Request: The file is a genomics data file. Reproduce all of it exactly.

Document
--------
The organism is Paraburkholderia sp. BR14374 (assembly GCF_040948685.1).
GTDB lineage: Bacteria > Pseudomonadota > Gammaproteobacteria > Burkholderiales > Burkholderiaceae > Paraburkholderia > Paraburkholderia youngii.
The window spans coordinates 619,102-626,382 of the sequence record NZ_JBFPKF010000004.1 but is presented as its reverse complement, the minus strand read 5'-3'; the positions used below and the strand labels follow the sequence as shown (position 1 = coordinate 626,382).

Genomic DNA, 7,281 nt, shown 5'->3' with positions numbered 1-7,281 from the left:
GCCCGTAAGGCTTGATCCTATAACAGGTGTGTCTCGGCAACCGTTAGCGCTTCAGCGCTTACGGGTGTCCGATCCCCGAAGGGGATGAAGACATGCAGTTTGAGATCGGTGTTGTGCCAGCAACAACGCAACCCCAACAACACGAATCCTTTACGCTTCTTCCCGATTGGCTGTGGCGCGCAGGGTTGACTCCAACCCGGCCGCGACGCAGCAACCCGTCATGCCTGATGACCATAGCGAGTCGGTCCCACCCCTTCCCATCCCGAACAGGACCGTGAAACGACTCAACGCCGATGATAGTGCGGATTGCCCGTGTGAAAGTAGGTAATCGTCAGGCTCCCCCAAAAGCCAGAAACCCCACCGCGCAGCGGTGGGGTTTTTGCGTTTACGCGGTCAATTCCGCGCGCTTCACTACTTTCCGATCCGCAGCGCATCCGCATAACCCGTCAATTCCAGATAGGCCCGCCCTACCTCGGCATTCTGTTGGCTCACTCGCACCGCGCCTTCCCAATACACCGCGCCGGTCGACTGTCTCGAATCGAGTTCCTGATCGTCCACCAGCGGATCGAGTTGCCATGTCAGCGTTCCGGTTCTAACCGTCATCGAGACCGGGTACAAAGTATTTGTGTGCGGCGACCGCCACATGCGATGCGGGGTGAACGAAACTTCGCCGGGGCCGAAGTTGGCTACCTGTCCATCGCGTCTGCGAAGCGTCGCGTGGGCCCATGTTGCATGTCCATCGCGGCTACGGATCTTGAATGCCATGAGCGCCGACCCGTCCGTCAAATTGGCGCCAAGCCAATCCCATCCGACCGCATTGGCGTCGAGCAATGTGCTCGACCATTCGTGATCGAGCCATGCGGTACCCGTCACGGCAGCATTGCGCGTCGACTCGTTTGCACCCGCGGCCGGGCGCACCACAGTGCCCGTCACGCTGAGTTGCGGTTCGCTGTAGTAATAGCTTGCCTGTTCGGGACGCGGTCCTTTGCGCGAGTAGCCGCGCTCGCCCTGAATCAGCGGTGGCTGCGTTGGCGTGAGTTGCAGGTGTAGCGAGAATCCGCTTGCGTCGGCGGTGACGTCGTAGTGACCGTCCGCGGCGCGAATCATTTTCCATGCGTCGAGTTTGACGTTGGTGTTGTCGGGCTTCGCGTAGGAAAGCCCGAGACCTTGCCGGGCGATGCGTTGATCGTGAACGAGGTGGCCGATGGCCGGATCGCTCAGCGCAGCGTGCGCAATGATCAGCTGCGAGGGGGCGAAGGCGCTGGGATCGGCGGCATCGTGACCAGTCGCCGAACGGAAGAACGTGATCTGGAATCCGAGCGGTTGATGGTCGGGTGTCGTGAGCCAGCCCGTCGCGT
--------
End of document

The organism is Paraburkholderia sp. BR14374 (assembly GCF_040948685.1).
GTDB lineage: Bacteria > Pseudomonadota > Gammaproteobacteria > Burkholderiales > Burkholderiaceae > Paraburkholderia > Paraburkholderia youngii.
The window spans coordinates 619,102-626,382 of the sequence record NZ_JBFPKF010000004.1 but is presented as its reverse complement, the minus strand read 5'-3'; the positions used below and the strand labels follow the sequence as shown (position 1 = coordinate 626,382).

Genomic DNA, 7,281 nt, shown 5'->3' with positions numbered 1-7,281 from the left:
GCCCGTAAGGCTTGATCCTATAACAGGTGTGTCTCGGCAACCGTTAGCGCTTCAGCGCTTACGGGTGTCCGATCCCCGAAGGGGATGAAGACATGCAGTTTGAGATCGGTGTTGTGCCAGCAACAACGCAACCCCAACAACACGAATCCTTTACGCTTCTTCCCGATTGGCTGTGGCGCGCAGGGTTGACTCCAACCCGGCCGCGACGCAGCAACCCGTCATGCCTGATGACCATAGCGAGTCGGTCCCACCCCTTCCCATCCCGAACAGGACCGTGAAACGACTCAACGCCGATGATAGTGCGGATTGCCCGTGTGAAAGTAGGTAATCGTCAGGCTCCCCCAAAAGCCAGAAACCCCACCGCGCAGCGGTGGGGTTTTTGCGTTTACGCGGTCAATTCCGCGCGCTTCACTACTTTCCGATCCGCAGCGCATCCGCATAACCCGTCAATTCCAGATAGGCCCGCCCTACCTCGGCATTCTGTTGGCTCACTCGCACCGCGCCTTCCCAATACACCGCGCCGGTCGACTGTCTCGAATCGAGTTCCTGATCGTCCACCAGCGGATCGAGTTGCCATGTCAGCGTTCCGGTTCTAACCGTCATCGAGACCGGGTACAAAGTATTTGTGTGCGGCGACCGCCACATGCGATGCGGGGTGAACGAAACTTCGCCGGGGCCGAAGTTGGCTACCTGTCCATCGCGTCTGCGAAGCGTCGCGTGGGCCCATGTTGCATGTCCATCGCGGCTACGGATCTTGAATGCCATGAGCGCCGACCCGTCCGTCAAATTGGCGCCAAGCCAATCCCATCCGACCGCATTGGCGTCGAGCAATGTGCTCGACCATTCGTGATCGAGCCATGCGGTACCCGTCACGGCAGCATTGCGCGTCGACTCGTTTGCACCCGCGGCCGGGCGCACCACAGTGCCCGTCACGCTGAGTTGCGGTTCGCTGTAGTAATAGCTTGCCTGTTCGGGACGCGGTCCTTTGCGCGAGTAGCCGCGCTCGCCCTGAATCAGCGGTGGCTGCGTTGGCGTGAGTTGCAGGTGTAGCGAGAATCCGCTTGCGTCGGCGGTGACGTCGTAGTGACCGTCCGCGGCGCGAATCATTTTCCATGCGTCGAGTTTGACGTTGGTGTTGTCGGGCTTCGCGTAGGAAAGCCCGAGACCTTGCCGGGCGATGCGTTGATCGTGAACGAGGTGGCCGATGGCCGGATCGCTCAGCGCAGCGTGCGCAATGATCAGCTGCGAGGGGGCGAAGGCGCTGGGATCGGCGGCATCGTGACCAGTCGCCGAACGGAAGAACGTGATCTGGAATCCGAGCGGTTGATGGTCGGGTGTCGTGAGCCAGCCCGTCGCGT